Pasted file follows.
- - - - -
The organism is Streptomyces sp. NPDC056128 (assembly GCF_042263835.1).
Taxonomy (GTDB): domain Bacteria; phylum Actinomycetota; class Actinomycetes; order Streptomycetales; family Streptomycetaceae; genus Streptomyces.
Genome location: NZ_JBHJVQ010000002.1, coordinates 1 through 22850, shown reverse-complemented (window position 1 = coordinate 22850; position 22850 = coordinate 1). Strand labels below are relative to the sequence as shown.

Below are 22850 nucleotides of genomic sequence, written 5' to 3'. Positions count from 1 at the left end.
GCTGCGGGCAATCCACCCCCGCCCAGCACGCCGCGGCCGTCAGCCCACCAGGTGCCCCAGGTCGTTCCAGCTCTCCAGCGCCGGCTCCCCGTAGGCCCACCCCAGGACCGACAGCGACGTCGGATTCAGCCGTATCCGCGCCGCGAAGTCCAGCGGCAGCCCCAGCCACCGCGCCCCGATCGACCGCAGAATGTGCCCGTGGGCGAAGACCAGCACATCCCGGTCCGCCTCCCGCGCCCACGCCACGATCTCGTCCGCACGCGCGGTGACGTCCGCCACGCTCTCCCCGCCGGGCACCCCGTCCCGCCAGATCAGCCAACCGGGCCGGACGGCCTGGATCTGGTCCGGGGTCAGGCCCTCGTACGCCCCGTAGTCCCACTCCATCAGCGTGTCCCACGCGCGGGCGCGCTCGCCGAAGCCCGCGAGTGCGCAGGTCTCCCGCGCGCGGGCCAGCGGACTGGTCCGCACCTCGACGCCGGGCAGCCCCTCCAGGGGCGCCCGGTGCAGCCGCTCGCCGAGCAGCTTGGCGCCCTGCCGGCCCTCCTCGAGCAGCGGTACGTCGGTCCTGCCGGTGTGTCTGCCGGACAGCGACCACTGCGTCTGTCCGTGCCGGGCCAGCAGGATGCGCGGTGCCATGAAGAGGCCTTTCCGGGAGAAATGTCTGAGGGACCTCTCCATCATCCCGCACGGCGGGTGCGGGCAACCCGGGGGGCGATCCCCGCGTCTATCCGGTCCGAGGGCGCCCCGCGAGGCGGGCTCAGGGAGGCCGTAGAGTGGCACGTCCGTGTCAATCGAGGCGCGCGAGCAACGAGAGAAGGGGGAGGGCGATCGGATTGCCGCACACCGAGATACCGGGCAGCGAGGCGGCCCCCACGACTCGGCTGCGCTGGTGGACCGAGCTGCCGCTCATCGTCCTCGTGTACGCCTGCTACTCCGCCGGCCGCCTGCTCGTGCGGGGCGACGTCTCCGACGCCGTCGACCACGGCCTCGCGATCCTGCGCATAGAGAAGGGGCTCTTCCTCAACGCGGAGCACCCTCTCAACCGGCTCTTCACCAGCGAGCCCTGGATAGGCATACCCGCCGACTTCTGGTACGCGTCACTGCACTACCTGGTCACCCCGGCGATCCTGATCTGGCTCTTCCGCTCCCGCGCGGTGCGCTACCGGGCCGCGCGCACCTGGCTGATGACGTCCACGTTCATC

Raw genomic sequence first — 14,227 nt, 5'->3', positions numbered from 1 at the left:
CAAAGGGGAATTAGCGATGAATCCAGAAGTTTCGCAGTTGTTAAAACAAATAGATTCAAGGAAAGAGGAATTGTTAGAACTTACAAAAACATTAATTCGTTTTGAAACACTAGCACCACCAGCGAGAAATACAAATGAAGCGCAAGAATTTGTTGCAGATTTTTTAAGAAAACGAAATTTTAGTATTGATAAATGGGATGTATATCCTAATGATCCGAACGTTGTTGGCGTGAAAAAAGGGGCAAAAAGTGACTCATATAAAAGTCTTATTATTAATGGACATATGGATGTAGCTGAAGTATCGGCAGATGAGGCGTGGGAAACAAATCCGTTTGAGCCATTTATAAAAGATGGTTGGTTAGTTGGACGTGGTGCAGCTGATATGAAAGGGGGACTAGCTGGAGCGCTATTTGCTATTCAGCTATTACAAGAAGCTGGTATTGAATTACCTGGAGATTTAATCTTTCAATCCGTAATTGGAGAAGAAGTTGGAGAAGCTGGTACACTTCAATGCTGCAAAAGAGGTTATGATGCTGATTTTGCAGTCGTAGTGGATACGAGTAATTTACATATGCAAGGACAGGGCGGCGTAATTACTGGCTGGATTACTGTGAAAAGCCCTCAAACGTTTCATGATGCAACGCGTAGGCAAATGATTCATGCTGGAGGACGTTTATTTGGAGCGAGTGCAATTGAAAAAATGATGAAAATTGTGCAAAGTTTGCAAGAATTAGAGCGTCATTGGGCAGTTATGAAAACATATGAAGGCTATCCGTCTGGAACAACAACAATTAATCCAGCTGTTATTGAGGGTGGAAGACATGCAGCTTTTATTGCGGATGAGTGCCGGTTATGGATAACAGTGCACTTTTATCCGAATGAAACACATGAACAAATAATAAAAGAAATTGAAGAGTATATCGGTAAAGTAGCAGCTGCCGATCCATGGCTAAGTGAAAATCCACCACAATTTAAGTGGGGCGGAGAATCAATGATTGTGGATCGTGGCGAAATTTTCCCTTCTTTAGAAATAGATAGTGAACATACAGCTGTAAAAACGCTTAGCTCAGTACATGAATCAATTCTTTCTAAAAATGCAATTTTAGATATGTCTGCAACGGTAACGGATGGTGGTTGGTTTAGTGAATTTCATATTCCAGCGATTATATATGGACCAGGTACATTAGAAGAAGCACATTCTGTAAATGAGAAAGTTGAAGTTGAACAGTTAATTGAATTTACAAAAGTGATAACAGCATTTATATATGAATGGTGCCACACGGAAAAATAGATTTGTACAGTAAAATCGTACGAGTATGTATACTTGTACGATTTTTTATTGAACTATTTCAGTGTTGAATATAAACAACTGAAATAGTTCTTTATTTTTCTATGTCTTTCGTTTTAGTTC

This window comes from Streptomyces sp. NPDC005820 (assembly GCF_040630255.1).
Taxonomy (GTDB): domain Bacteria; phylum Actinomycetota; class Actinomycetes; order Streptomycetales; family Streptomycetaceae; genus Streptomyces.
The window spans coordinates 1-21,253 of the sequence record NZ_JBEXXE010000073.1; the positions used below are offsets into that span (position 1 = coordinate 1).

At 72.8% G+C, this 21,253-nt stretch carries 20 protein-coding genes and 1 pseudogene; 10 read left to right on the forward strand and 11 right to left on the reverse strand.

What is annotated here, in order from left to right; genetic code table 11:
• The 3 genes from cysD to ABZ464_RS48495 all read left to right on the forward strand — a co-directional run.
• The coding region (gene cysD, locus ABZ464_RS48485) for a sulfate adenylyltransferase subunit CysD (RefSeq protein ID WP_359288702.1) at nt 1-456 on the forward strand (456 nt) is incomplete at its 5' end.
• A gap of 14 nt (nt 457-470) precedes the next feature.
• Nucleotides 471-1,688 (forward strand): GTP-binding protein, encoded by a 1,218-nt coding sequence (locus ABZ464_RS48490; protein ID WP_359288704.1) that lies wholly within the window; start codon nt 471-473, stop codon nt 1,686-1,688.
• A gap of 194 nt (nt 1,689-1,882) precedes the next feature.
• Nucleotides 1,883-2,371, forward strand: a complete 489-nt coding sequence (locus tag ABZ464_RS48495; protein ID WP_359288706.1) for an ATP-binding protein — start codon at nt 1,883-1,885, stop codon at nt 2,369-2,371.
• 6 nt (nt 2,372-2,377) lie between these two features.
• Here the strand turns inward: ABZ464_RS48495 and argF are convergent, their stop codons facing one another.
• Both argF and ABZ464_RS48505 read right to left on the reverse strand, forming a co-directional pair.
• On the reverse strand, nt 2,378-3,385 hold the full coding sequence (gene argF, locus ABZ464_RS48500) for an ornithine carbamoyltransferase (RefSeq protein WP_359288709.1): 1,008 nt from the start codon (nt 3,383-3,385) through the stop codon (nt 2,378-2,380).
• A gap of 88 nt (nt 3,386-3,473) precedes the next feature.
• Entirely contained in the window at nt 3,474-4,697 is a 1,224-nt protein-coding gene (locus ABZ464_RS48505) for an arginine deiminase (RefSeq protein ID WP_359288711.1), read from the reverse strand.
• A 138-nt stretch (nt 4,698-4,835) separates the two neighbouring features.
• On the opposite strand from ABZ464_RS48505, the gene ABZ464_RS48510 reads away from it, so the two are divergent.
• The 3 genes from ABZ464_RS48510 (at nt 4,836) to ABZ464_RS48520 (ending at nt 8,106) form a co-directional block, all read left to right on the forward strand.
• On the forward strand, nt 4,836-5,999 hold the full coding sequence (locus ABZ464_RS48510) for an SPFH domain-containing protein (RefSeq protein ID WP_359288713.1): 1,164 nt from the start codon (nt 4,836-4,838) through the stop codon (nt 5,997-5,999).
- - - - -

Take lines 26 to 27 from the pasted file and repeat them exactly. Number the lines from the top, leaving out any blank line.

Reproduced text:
• On the opposite strand from ABZ464_RS48505, the gene ABZ464_RS48510 reads away from it, so the two are divergent.
• The 3 genes from ABZ464_RS48510 (at nt 4,836) to ABZ464_RS48520 (ending at nt 8,106) form a co-directional block, all read left to right on the forward strand.